Los Angeles Dodgers’ Legal Battles Continue: Fan’s Perspective

It just doesn't end. Just when we thought the Los Angeles Dodgers' sale was moving forward smoothly, a potential obstacle has come up. After the judge in the team's bankruptcy case ruled the Dodgers could auction their media rights now, breaking parts of their current broadcast agreement with Fox Sports, a U.S. District Judge overruled him on December 27 and said the bankruptcy judge made errors in his decision and the Dodgers cannot break the contract and shop the rights prematurely.

Los Angels Dodgers.
Released for public domain

I'm divided on the issue. On one hand, I do agree with Fox that it paid the Dodgers a lot of money for the rights to broadcast the team and to have a certain window of exclusivity to renegotiate that deal. Although it would be beneficial to the Dodgers to be able to sell those media rights now, it's not Fox's fault that they're in bankruptcy, so why should they have to be hurt financially (and I agree they would be). The new broadcast deal is expected to be worth billions of dollars, judging from similar deals, including Fox's recent $3 billion deal with the Los Angeles Angels of Anaheim.

The problem is that McCourt and the Dodgers have a signed contract with Fox. As is sometimes done, McCourt is using the bankruptcy to get the court to throw out some of the provisions of the Fox agreement and MLB has supported him. The judge in the bankruptcy case sided with the Dodgers and allowed them to essentially break the Fox contract and begin the negotiation process immediately, instead of waiting until next year, pursuant to the agreement. The new ruling by the U.S. District Judge stops the media rights auction.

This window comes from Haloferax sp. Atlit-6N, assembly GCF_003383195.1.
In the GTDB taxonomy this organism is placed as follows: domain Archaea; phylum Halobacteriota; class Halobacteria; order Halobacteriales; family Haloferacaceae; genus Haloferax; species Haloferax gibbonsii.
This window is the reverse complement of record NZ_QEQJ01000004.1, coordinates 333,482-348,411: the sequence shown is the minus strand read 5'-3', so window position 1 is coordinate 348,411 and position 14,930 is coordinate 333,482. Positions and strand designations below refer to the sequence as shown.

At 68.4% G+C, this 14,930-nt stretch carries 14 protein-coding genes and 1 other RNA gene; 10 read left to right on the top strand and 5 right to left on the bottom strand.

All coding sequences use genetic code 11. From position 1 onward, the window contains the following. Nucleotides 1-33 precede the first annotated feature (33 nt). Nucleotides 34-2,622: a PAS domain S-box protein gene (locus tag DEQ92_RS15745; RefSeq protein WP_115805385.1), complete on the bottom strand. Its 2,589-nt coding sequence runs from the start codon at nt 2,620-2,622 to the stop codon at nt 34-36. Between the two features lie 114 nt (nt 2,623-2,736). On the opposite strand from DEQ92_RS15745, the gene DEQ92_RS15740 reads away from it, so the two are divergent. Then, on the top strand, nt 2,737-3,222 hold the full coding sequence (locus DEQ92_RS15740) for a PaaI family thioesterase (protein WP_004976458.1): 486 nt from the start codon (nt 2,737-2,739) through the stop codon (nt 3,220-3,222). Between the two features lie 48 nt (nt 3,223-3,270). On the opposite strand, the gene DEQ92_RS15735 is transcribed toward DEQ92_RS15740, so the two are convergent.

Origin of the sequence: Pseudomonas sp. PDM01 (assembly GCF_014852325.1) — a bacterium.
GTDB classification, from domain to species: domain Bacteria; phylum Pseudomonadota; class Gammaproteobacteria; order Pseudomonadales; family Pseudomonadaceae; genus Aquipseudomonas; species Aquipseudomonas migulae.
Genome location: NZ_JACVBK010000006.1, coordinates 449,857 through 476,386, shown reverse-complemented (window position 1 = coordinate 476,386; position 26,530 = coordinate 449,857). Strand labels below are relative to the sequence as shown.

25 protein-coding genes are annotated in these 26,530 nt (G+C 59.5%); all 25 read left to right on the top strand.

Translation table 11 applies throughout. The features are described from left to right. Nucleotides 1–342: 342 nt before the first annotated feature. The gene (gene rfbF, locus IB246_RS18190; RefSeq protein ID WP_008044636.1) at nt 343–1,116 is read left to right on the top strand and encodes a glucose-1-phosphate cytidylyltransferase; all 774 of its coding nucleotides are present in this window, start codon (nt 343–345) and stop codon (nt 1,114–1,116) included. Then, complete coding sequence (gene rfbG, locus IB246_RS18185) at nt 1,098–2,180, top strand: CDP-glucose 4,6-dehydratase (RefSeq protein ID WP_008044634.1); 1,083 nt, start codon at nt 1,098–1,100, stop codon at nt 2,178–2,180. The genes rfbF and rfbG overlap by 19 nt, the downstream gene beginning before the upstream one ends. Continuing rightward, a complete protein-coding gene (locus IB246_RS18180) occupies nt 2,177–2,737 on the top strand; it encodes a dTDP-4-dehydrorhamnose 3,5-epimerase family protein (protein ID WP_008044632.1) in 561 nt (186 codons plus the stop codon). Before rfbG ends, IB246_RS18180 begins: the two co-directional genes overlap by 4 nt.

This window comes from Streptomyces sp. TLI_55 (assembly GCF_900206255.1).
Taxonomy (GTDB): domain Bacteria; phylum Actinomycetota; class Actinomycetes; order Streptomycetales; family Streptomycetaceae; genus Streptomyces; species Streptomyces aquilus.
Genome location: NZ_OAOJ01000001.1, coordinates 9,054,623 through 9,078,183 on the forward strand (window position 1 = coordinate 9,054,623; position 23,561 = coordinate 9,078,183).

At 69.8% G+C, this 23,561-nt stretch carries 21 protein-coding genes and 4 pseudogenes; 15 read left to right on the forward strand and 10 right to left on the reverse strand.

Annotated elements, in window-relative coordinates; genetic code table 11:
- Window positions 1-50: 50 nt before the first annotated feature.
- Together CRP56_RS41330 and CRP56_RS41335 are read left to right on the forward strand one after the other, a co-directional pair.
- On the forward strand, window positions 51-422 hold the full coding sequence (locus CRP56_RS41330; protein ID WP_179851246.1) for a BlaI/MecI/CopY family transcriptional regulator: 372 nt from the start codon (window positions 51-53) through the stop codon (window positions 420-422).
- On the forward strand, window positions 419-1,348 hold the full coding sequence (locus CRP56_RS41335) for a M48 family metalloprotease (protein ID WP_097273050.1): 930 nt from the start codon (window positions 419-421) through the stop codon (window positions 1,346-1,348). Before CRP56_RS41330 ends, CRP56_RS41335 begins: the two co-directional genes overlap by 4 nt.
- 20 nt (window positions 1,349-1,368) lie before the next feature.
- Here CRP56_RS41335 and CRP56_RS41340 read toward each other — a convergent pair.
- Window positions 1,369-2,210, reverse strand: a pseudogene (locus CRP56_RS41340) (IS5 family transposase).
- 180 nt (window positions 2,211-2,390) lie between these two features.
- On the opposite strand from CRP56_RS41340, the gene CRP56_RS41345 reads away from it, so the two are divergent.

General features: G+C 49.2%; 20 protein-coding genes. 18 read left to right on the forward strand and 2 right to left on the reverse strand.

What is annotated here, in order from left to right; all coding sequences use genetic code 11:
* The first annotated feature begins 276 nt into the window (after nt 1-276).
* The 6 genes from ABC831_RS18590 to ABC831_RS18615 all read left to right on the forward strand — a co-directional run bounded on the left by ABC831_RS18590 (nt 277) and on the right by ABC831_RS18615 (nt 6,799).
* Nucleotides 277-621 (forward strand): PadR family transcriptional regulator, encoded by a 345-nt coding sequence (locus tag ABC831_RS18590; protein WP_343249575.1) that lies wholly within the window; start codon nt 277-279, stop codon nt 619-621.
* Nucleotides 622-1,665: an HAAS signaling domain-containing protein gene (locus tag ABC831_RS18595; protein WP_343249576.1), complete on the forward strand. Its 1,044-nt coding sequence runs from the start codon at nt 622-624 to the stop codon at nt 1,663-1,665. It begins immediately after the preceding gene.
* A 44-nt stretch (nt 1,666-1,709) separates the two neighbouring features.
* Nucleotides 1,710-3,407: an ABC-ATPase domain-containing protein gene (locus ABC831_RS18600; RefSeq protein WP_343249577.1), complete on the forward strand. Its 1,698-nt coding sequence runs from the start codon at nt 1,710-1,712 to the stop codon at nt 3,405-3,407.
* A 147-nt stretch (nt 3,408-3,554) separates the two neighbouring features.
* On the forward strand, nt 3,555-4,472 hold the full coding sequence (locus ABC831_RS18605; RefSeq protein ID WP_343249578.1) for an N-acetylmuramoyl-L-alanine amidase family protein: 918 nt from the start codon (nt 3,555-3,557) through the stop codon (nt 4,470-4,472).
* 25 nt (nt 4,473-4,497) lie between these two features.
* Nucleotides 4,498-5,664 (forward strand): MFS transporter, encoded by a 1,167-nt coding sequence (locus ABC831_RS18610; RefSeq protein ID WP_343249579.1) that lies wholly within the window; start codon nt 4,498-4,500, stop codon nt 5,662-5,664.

The current contract also gives Fox an exclusive window where the team may not take offers from other companies. It also gives Fox the option to match any offers the Dodgers receive, so it's a very powerful deal, and Fox paid the team a lot of money for those rights. If McCourt can auction the media rights now, he can use that to drive up the price of the team, showing the huge payday awaiting the new owner. The current sale plan is to start taking offers from potential buyers in mid-January with a decision coming from the league by April 1. The sale is supposed to be concluded by April 30.

Freddy Sherman grew up in Philadelphia, which didn't make being a Los Angeles Dodgers fan easy. He has lived in Los Angeles for twenty years, now able to follow the Dodgers openly and attends games frequently. You can follow him on Twitter -@thefredsherman.

More from this contributor:

Fan perspective: Will Ron Burkle buy the Dodgers?

Will Chinese investors buy the Dodgers? Local fan reaction

Fan's opinion: Frank McCourt bankrupts the Dodgers

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Updated Wednesday, Dec 28, 2011